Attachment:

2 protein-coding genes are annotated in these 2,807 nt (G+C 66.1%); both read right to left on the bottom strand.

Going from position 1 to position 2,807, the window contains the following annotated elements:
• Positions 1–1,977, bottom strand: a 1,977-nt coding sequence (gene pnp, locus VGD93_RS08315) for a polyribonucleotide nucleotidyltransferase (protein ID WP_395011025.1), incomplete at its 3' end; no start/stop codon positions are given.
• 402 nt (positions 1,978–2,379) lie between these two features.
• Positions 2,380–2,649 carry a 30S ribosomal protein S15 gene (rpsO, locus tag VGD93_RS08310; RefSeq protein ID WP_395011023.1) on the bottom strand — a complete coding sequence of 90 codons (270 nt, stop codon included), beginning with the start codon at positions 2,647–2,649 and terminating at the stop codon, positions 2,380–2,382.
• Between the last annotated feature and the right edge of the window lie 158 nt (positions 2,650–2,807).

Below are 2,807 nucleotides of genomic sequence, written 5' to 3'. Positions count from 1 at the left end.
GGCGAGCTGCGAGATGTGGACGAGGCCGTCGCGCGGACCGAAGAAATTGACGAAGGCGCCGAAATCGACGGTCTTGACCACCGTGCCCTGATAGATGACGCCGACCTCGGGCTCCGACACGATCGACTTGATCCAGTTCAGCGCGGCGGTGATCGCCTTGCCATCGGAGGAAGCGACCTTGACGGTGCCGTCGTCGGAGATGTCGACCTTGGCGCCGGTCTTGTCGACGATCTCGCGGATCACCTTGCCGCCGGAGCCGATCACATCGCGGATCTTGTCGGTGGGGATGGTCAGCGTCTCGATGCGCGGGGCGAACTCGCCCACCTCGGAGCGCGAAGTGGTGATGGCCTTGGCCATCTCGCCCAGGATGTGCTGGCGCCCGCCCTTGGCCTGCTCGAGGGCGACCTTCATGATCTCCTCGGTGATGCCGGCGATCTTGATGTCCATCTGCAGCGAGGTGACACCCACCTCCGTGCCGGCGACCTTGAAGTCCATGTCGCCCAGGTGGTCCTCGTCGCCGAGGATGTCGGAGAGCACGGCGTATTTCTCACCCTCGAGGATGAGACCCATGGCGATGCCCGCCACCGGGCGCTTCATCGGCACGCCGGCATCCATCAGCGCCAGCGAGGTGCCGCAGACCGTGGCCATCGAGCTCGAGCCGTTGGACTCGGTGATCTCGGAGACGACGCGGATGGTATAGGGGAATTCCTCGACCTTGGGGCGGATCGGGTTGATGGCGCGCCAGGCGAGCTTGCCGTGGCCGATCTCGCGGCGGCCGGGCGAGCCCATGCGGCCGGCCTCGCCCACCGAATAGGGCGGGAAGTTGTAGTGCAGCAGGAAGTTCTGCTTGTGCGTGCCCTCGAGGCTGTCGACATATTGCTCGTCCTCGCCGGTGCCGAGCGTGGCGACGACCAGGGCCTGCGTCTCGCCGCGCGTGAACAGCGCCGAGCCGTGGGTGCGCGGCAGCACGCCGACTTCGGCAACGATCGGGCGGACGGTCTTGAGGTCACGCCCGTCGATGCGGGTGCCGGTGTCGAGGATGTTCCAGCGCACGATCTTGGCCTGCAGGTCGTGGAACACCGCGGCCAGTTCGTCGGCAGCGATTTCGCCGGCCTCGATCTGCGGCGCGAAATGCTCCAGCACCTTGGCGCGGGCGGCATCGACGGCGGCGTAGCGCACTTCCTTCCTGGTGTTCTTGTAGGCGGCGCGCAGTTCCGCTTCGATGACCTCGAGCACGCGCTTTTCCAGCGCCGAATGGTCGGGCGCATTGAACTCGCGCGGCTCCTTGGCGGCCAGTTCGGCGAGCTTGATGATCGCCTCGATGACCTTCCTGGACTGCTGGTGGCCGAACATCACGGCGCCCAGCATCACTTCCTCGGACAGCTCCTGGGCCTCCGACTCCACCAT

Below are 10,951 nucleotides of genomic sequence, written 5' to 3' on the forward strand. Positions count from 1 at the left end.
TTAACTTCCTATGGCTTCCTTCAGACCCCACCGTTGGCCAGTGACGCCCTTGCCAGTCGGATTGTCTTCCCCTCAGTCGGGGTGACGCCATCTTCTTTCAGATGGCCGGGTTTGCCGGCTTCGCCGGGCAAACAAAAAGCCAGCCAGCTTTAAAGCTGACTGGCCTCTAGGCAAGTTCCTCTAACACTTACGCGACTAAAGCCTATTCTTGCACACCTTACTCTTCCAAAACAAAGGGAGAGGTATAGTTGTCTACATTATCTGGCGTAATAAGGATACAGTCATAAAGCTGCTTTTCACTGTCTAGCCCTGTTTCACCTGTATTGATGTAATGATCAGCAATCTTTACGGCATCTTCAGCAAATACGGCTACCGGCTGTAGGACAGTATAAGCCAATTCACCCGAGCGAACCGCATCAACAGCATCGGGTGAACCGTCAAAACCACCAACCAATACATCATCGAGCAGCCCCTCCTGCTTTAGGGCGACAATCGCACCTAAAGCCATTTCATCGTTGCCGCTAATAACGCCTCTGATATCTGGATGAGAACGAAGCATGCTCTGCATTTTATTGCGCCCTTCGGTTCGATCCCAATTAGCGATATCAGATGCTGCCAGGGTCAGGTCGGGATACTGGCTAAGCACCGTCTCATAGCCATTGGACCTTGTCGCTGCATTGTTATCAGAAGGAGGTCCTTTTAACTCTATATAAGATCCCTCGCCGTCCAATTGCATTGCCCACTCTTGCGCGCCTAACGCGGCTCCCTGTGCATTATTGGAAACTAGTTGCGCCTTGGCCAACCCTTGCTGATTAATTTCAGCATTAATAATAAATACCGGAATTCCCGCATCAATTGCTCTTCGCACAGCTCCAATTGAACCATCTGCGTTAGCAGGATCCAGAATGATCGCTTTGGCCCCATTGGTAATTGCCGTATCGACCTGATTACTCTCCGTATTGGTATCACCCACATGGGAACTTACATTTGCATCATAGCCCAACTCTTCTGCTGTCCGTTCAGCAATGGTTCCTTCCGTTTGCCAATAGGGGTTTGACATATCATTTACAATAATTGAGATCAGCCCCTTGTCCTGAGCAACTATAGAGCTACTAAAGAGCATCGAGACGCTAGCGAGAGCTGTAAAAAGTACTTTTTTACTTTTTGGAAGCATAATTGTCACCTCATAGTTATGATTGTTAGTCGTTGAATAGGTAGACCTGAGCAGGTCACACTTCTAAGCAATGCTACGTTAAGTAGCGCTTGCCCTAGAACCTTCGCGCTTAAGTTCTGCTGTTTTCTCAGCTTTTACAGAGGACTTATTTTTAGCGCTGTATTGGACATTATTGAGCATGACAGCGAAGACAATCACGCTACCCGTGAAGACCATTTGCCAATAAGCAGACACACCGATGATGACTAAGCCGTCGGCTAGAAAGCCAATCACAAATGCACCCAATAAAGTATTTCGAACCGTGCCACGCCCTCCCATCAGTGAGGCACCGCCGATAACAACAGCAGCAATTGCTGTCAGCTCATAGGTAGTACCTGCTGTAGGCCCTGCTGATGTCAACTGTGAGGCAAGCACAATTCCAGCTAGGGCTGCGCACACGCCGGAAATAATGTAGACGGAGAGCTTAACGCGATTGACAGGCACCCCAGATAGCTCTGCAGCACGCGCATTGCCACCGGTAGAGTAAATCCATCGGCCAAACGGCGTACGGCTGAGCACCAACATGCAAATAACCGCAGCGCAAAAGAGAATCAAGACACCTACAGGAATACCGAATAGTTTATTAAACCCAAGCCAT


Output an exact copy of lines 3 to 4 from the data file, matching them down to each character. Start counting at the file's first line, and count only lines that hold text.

• Positions 1–1,977, bottom strand: a 1,977-nt coding sequence (gene pnp, locus VGD93_RS08315) for a polyribonucleotide nucleotidyltransferase (protein ID WP_395011025.1), incomplete at its 3' end; no start/stop codon positions are given.
• 402 nt (positions 1,978–2,379) lie between these two features.